16. The device as claimed in claim 14 further comprising a core around which said coil is wound.

17. The device as claimed in claim 13 further comprising a reed switch positioned adjacent to said projecting leg member, said reed switch being magnetically operated by said magnet and serving when closed to connect said coil to a dummy load.

18. The device as claimed in claim 15 wherein said magnet and core have respective end faces confronting each other, said end face of said magnet being different in size from said end face of said core.

19. The device as claimed in claim 16 wherein said magnet and core have respective end faces confronting each other, said end face of said magnet being different in size from said end face of said core.

20. A keyboard device for an electronic musical instrument comprising:

21. A keyboard device for an electronic musical instrument comprising:

22. The device as claimed in claim 21 further comprising a plurality of adjustable screw means of magnetic material, one screwed into said frame under each of said keys respectively and exerting a magnetically attracting force on said magnet which increases the further said key is depressed.

23. A keyboard device for an electronic musical instrument comprising:

24. The device as claimed in claim 23 further comprising an equal plurality of hollow cylindrical members, one positioned under each said key respectively, said cylindrical members guiding said magnets when said keys are depressed, said coils being wound around said cylindrical members.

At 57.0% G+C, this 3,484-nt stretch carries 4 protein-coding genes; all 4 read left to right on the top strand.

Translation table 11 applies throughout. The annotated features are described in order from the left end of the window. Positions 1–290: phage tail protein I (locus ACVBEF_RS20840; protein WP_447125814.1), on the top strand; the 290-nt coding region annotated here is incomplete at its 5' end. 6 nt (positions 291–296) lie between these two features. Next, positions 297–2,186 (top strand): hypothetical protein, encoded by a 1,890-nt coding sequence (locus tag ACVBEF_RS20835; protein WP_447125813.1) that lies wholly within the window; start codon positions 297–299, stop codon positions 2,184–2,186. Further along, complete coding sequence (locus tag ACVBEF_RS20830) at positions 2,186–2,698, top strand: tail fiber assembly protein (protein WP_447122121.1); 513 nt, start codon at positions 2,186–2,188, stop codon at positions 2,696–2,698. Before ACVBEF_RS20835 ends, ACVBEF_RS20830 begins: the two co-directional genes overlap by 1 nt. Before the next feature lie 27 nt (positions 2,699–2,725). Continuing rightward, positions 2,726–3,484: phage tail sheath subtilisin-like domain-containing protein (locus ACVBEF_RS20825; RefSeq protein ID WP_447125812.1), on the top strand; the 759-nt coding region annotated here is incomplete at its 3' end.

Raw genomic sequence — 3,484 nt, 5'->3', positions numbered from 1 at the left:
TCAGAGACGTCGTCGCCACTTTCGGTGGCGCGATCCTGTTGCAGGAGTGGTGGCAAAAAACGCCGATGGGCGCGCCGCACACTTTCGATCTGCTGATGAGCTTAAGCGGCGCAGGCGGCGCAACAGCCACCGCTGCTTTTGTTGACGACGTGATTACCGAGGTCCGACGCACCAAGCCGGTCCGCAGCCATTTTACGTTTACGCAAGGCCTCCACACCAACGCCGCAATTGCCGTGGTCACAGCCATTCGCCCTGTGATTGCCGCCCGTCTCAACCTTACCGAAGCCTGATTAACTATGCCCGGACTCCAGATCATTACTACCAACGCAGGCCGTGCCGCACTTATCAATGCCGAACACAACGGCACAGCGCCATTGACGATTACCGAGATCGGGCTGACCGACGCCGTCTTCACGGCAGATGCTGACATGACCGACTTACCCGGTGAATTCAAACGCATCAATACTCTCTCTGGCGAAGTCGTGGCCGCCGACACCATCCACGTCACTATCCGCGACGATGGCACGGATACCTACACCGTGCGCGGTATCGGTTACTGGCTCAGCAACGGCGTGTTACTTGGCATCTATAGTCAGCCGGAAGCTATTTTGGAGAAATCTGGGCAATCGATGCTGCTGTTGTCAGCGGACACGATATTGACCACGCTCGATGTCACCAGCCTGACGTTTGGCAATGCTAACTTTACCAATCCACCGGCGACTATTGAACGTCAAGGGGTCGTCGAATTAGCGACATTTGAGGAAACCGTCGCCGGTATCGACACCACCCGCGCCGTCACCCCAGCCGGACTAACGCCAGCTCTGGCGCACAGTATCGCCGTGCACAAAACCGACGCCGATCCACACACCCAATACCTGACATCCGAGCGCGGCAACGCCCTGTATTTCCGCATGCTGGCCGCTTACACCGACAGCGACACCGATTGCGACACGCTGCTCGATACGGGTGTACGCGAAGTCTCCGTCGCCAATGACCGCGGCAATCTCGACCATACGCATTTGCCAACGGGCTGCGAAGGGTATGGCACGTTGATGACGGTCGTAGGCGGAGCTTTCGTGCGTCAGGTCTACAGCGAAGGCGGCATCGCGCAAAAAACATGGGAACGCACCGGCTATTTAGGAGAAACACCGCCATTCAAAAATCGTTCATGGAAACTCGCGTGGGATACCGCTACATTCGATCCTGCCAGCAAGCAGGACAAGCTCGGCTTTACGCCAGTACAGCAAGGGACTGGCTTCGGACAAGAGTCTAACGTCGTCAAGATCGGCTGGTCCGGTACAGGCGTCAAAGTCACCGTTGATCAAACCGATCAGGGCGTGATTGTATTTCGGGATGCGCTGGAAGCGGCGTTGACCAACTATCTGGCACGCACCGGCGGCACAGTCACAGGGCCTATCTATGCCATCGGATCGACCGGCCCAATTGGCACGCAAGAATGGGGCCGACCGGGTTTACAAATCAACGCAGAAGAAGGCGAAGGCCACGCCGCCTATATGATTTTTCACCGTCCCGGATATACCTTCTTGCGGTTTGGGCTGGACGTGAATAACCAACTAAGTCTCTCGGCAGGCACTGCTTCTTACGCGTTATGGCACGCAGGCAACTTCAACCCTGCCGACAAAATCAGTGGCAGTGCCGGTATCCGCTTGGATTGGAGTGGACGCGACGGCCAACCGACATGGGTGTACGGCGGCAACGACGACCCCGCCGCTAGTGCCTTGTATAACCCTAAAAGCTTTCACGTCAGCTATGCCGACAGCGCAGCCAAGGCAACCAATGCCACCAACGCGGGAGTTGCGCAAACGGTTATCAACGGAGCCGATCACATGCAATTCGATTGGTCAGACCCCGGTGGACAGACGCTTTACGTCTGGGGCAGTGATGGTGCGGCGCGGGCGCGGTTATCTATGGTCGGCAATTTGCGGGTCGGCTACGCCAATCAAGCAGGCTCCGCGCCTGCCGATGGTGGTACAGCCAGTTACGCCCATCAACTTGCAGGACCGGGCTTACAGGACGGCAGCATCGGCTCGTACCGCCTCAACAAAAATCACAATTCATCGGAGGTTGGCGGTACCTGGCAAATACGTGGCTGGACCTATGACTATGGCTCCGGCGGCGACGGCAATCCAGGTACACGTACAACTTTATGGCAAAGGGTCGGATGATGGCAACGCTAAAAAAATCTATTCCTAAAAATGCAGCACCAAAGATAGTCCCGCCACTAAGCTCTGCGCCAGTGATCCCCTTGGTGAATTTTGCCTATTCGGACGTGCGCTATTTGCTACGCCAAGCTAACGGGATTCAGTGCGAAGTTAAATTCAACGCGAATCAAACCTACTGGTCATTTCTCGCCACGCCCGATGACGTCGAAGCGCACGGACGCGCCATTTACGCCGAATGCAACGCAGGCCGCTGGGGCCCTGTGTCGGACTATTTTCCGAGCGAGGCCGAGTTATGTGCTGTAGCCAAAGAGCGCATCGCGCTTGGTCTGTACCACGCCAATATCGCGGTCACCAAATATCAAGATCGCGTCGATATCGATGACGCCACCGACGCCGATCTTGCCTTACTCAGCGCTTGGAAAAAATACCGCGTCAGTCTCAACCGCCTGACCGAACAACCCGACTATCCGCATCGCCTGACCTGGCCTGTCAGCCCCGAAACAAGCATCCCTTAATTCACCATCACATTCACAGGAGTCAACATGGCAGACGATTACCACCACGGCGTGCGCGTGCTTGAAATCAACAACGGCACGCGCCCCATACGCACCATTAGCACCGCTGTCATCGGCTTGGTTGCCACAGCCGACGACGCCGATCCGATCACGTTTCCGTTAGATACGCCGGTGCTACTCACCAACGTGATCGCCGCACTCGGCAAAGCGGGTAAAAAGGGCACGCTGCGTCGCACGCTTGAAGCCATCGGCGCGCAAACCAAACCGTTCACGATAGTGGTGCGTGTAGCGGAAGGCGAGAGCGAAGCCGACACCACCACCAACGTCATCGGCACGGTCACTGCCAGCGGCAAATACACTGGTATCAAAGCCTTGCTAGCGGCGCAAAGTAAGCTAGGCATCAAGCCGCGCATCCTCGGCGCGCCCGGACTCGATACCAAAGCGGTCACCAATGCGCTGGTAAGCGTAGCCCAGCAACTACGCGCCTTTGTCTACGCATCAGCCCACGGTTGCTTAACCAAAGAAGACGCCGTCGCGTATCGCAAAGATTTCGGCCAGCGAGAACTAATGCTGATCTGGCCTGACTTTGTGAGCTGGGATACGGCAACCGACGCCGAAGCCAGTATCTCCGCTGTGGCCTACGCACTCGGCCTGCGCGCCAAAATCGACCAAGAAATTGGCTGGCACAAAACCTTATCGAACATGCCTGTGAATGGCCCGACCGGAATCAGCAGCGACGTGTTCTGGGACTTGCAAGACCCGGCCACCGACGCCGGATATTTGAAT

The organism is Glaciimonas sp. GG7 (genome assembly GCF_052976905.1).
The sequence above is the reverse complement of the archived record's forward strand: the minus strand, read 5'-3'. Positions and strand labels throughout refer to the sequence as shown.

Description:
BACKGROUND OF THE INVENTION

The present invention relates to a key operating device for a keyboard electronic musical instrument and particularly to a novel type of such device which enables the volume of a musical tone generated by the depression of each key to be varied in proportion to the force or the speed with which the key is depressed.

With a keyboard electronic musical instrument heretofore put to practical use, for example, an electronic organ, the keys are generally employed solely in controlling the keying switches (as is already known, some electronic organs have a plurality of such switches for each key) including those which are used in turning on or off a tone signal from a tone signal generator for selectively generating only that of the signals having the pitches specified for the respective keys which corresponds to the depressed key. Accordingly, the key operating mechanism of the prior art electronic organ makes only a very plain performance. In contrast, some ordinary keyboard musical instrument, for example, a piano, allows sound pressure level of musical tones to be varied with the force of depressing the keys. In this respect, therefore, the conventional electronic musical instrument has failed to produce musical tones resembling those of a piano.

SUMMARY OF THE INVENTION

The present invention has been accomplished in view of the above-mentioned situation and is intended to provide a novel key operating device for an electronic musical instrument which enables not only the tone pitch or frequency of signals generated by a tone signal generator as the result of depressing the keys, but also the voltage level of the signals to be varied in proportion to the force or speed with which the keys are depressed.